Commencement is today. As a part-time faculty member, I’m vague on the details. The event is being held in a hockey arena twenty miles from the university, but I see families wandering around near campus. The effect is pleasing.
It’s a bright blue day. The air smells like gasoline and dirt. People are mowing their lawns. All the lawns in town, or so you would think.
I’m using the day to finish grading essays for the other university. That’s what I promised myself last night. Much of my day has really been given over to preparing for the upcoming move.
When I came to Scranton, I imagined I would stay here. I’m not very good at growing roots, but I believe in them. I hoped to find permanent work here. Yet it’s time to leave. I have been wondering how to measure the success of my years here, and I have been wondering what will come next, and when I will finally move someplace and stay.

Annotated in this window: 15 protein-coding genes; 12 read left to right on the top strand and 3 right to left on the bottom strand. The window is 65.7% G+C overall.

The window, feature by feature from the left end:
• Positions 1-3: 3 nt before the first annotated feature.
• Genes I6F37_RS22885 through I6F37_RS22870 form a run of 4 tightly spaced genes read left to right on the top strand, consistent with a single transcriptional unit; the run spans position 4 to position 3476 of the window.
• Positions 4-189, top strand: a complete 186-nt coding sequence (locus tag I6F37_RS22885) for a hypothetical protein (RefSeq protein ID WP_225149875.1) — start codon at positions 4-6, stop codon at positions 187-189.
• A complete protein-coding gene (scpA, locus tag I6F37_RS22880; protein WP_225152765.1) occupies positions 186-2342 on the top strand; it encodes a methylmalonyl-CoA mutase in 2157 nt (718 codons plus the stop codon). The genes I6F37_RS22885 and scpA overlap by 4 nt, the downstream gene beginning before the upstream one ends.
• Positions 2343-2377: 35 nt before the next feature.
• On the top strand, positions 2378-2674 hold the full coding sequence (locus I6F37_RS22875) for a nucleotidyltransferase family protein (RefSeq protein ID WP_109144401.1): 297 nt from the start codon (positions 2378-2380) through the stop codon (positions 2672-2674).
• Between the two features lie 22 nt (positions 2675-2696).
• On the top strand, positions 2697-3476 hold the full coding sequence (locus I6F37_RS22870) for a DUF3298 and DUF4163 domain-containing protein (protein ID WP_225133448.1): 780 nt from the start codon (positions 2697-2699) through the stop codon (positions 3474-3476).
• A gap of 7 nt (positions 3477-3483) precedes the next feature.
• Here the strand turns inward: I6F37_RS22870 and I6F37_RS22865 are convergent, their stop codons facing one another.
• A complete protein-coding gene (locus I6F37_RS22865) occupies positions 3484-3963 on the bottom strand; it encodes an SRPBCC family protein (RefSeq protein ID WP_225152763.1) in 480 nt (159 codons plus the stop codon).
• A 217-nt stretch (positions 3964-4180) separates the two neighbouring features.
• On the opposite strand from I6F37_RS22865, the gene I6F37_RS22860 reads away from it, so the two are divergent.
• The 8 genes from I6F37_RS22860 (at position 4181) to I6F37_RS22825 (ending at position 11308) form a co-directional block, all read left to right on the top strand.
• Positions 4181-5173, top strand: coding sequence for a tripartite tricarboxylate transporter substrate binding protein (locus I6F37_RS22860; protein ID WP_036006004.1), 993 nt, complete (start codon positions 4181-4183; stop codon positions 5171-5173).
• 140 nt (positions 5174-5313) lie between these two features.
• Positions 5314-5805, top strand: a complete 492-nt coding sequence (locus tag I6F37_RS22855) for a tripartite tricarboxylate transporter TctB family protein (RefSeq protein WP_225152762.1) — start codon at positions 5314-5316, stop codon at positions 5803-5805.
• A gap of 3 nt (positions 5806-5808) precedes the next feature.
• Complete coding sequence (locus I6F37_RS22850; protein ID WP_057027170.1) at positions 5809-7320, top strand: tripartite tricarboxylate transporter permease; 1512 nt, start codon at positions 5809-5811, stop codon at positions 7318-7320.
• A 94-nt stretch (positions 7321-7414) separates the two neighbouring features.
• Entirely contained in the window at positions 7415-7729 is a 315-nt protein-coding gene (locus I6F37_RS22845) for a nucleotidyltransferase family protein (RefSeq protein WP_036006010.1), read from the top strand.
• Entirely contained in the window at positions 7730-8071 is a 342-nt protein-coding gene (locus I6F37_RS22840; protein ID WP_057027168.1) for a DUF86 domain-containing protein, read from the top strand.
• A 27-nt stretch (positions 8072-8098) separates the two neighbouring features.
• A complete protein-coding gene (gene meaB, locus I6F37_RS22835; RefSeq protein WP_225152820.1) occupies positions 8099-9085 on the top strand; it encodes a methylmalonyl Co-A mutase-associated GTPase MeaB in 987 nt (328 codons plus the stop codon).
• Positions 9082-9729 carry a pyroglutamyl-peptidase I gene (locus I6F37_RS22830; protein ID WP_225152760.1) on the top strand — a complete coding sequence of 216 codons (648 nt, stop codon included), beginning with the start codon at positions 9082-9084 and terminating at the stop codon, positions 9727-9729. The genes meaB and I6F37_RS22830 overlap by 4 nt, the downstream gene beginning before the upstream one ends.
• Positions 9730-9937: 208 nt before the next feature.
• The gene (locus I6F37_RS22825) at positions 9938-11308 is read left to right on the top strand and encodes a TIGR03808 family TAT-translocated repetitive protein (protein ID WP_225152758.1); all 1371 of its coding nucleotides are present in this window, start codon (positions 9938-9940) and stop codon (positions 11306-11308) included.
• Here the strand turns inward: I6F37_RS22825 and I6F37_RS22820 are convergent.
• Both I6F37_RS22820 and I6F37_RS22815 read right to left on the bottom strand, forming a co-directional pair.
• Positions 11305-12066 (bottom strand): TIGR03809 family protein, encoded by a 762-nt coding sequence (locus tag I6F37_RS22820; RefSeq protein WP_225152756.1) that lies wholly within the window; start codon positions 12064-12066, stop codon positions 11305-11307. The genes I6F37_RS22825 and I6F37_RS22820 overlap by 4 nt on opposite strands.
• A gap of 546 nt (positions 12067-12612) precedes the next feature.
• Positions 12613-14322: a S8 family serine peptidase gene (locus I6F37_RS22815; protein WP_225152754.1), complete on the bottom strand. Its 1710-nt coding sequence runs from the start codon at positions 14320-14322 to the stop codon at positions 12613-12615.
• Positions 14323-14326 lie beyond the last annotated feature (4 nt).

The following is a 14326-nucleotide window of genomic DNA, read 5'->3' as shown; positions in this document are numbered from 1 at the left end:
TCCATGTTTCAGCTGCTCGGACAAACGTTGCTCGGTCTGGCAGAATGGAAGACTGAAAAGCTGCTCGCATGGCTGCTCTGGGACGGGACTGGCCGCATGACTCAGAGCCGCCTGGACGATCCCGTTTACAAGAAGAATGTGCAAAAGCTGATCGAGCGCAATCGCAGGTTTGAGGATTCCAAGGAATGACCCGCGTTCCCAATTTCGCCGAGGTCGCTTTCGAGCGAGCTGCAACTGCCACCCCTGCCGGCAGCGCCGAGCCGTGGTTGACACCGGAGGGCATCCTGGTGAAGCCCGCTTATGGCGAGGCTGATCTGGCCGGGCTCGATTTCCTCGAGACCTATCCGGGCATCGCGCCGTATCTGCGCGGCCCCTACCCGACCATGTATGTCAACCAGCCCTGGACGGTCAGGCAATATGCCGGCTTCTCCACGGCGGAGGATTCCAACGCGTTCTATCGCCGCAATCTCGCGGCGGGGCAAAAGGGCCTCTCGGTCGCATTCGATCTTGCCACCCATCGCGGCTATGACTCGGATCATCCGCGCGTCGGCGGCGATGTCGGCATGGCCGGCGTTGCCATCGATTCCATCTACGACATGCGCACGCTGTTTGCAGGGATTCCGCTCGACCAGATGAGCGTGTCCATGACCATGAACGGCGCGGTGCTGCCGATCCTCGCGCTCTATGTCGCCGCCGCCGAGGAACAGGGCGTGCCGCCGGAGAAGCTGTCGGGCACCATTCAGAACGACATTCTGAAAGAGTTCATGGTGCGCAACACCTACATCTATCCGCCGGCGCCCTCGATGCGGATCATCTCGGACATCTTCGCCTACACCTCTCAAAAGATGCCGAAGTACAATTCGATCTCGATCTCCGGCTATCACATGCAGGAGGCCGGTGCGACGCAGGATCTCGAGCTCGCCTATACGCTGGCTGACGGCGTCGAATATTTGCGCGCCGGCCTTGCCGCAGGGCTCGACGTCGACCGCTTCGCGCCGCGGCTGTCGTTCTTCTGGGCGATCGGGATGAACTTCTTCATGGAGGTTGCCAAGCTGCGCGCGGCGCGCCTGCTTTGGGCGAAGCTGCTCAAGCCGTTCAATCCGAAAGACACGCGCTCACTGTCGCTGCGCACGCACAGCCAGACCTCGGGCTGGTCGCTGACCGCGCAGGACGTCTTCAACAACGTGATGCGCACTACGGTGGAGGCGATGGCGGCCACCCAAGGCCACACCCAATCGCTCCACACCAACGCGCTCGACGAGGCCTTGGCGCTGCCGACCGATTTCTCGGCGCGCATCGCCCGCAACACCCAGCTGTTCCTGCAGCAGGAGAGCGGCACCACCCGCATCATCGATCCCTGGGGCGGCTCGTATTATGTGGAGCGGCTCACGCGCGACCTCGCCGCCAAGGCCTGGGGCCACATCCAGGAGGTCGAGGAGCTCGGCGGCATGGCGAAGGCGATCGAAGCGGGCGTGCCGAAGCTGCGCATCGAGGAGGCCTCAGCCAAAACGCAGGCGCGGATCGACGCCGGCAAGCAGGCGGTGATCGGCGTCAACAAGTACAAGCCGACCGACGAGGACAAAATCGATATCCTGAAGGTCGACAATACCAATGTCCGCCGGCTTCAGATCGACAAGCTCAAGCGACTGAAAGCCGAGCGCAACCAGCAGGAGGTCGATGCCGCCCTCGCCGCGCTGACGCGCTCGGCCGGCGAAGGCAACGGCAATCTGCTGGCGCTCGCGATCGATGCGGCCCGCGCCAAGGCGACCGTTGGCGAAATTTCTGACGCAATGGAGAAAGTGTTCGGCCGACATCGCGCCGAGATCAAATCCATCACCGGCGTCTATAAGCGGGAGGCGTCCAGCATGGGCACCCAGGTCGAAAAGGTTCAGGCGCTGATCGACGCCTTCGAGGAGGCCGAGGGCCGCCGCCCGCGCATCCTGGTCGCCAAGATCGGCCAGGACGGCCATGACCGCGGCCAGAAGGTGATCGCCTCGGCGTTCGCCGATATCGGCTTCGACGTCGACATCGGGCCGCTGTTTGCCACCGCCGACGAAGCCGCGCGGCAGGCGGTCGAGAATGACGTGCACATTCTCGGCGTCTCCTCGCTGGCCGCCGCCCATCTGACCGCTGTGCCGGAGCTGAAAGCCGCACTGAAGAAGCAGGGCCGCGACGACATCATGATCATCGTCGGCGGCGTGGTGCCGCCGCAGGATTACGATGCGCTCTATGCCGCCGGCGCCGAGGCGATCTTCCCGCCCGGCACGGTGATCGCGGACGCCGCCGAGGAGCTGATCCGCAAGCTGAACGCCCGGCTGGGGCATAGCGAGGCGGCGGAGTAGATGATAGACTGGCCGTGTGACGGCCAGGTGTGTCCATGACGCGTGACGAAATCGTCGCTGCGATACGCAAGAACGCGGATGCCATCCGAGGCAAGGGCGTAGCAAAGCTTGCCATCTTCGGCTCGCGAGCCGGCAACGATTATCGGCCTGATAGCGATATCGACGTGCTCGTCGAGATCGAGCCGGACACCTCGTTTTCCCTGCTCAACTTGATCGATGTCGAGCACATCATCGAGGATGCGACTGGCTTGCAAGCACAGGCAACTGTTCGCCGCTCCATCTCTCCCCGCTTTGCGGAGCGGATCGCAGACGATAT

There will be a lot more driving after this summer, perhaps ninety minutes per weekday. More if I find additional courses to teach, which I need to do. The oil industry will consume a lot of my earnings, and my carbon footprint, as they call it, will grow. That’s something else I had not envisioned as a life. Or rather, it’s something I had carefully excluded from my vision of a good life.
I have been lucky.
But it’s time to move on.
But not today. Today I’m in between.
Image: John Margolies, Four Gas Pumps, Yoder, Kansas, 1979. John Margolies Roadside America Photograph Archive, Library of Congress Prints and Photographs Division. Public domain.